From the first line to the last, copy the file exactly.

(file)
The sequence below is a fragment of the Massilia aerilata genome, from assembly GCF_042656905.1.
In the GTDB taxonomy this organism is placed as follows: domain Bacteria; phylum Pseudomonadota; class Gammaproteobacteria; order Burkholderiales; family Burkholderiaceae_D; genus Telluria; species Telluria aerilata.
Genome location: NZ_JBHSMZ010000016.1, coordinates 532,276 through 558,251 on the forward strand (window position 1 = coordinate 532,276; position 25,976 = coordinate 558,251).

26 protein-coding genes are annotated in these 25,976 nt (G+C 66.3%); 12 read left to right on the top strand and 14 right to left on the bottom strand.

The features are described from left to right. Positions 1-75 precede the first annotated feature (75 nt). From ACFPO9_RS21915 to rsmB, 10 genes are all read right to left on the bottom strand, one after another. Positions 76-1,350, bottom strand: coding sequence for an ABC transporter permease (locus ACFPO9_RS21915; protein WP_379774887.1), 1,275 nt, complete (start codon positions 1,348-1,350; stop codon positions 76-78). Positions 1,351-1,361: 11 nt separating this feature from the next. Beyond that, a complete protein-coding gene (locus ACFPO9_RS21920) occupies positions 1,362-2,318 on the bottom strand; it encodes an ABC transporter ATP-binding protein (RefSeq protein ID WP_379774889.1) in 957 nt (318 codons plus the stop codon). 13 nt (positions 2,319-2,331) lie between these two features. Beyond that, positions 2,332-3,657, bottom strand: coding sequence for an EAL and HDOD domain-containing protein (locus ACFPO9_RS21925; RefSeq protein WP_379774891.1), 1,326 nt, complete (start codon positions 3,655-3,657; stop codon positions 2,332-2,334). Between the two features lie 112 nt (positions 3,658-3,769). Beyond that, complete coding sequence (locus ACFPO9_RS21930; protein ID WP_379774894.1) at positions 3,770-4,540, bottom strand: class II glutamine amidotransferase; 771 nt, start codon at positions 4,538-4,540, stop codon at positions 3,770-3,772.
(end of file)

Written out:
The sequence below is a fragment of the Massilia aerilata genome, from assembly GCF_042656905.1.
In the GTDB taxonomy this organism is placed as follows: domain Bacteria; phylum Pseudomonadota; class Gammaproteobacteria; order Burkholderiales; family Burkholderiaceae_D; genus Telluria; species Telluria aerilata.
Genome location: NZ_JBHSMZ010000016.1, coordinates 532,276 through 558,251 on the forward strand (window position 1 = coordinate 532,276; position 25,976 = coordinate 558,251).

26 protein-coding genes are annotated in these 25,976 nt (G+C 66.3%); 12 read left to right on the top strand and 14 right to left on the bottom strand.

The features are described from left to right. Positions 1-75 precede the first annotated feature (75 nt). From ACFPO9_RS21915 to rsmB, 10 genes are all read right to left on the bottom strand, one after another. Positions 76-1,350, bottom strand: coding sequence for an ABC transporter permease (locus ACFPO9_RS21915; protein WP_379774887.1), 1,275 nt, complete (start codon positions 1,348-1,350; stop codon positions 76-78). Positions 1,351-1,361: 11 nt separating this feature from the next. Beyond that, a complete protein-coding gene (locus ACFPO9_RS21920) occupies positions 1,362-2,318 on the bottom strand; it encodes an ABC transporter ATP-binding protein (RefSeq protein ID WP_379774889.1) in 957 nt (318 codons plus the stop codon). 13 nt (positions 2,319-2,331) lie between these two features. Beyond that, positions 2,332-3,657, bottom strand: coding sequence for an EAL and HDOD domain-containing protein (locus ACFPO9_RS21925; RefSeq protein WP_379774891.1), 1,326 nt, complete (start codon positions 3,655-3,657; stop codon positions 2,332-2,334). Between the two features lie 112 nt (positions 3,658-3,769). Beyond that, complete coding sequence (locus ACFPO9_RS21930; protein ID WP_379774894.1) at positions 3,770-4,540, bottom strand: class II glutamine amidotransferase; 771 nt, start codon at positions 4,538-4,540, stop codon at positions 3,770-3,772.